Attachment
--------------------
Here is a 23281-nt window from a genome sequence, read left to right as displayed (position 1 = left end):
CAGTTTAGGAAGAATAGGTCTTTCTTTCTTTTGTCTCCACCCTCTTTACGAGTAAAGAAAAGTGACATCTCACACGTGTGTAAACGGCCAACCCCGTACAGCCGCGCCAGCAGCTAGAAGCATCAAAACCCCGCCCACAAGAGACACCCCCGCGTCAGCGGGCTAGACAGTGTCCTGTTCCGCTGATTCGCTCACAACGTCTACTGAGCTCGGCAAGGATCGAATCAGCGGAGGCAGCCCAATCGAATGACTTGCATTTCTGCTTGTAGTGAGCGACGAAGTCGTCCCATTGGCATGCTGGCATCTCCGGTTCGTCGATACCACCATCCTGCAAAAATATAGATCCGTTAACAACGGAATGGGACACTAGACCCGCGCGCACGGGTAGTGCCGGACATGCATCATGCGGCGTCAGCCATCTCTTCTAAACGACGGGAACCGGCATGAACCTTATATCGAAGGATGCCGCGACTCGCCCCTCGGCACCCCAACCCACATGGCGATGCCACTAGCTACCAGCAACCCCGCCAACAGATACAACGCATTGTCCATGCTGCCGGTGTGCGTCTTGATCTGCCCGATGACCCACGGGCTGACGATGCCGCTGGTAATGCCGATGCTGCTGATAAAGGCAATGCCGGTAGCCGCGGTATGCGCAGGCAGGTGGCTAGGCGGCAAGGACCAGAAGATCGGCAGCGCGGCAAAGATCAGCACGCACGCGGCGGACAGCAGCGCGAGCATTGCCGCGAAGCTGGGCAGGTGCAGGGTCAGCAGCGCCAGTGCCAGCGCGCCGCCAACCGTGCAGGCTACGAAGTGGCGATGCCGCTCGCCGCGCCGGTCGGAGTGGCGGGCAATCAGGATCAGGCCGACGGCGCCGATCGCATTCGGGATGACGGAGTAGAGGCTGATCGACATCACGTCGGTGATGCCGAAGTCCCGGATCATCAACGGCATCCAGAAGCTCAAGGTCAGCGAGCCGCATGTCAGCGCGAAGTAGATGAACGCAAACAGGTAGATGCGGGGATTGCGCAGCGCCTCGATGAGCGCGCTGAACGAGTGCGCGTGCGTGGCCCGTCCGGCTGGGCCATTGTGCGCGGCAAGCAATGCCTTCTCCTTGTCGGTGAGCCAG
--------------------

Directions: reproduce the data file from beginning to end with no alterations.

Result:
Here is a 23281-nt window from a genome sequence, read left to right as displayed (position 1 = left end):
CAGTTTAGGAAGAATAGGTCTTTCTTTCTTTTGTCTCCACCCTCTTTACGAGTAAAGAAAAGTGACATCTCACACGTGTGTAAACGGCCAACCCCGTACAGCCGCGCCAGCAGCTAGAAGCATCAAAACCCCGCCCACAAGAGACACCCCCGCGTCAGCGGGCTAGACAGTGTCCTGTTCCGCTGATTCGCTCACAACGTCTACTGAGCTCGGCAAGGATCGAATCAGCGGAGGCAGCCCAATCGAATGACTTGCATTTCTGCTTGTAGTGAGCGACGAAGTCGTCCCATTGGCATGCTGGCATCTCCGGTTCGTCGATACCACCATCCTGCAAAAATATAGATCCGTTAACAACGGAATGGGACACTAGACCCGCGCGCACGGGTAGTGCCGGACATGCATCATGCGGCGTCAGCCATCTCTTCTAAACGACGGGAACCGGCATGAACCTTATATCGAAGGATGCCGCGACTCGCCCCTCGGCACCCCAACCCACATGGCGATGCCACTAGCTACCAGCAACCCCGCCAACAGATACAACGCATTGTCCATGCTGCCGGTGTGCGTCTTGATCTGCCCGATGACCCACGGGCTGACGATGCCGCTGGTAATGCCGATGCTGCTGATAAAGGCAATGCCGGTAGCCGCGGTATGCGCAGGCAGGTGGCTAGGCGGCAAGGACCAGAAGATCGGCAGCGCGGCAAAGATCAGCACGCACGCGGCGGACAGCAGCGCGAGCATTGCCGCGAAGCTGGGCAGGTGCAGGGTCAGCAGCGCCAGTGCCAGCGCGCCGCCAACCGTGCAGGCTACGAAGTGGCGATGCCGCTCGCCGCGCCGGTCGGAGTGGCGGGCAATCAGGATCAGGCCGACGGCGCCGATCGCATTCGGGATGACGGAGTAGAGGCTGATCGACATCACGTCGGTGATGCCGAAGTCCCGGATCATCAACGGCATCCAGAAGCTCAAGGTCAGCGAGCCGCATGTCAGCGCGAAGTAGATGAACGCAAACAGGTAGATGCGGGGATTGCGCAGCGCCTCGATGAGCGCGCTGAACGAGTGCGCGTGCGTGGCCCGTCCGGCTGGGCCATTGTGCGCGGCAAGCAATGCCTTCTCCTTGTCGGTGAGCCAG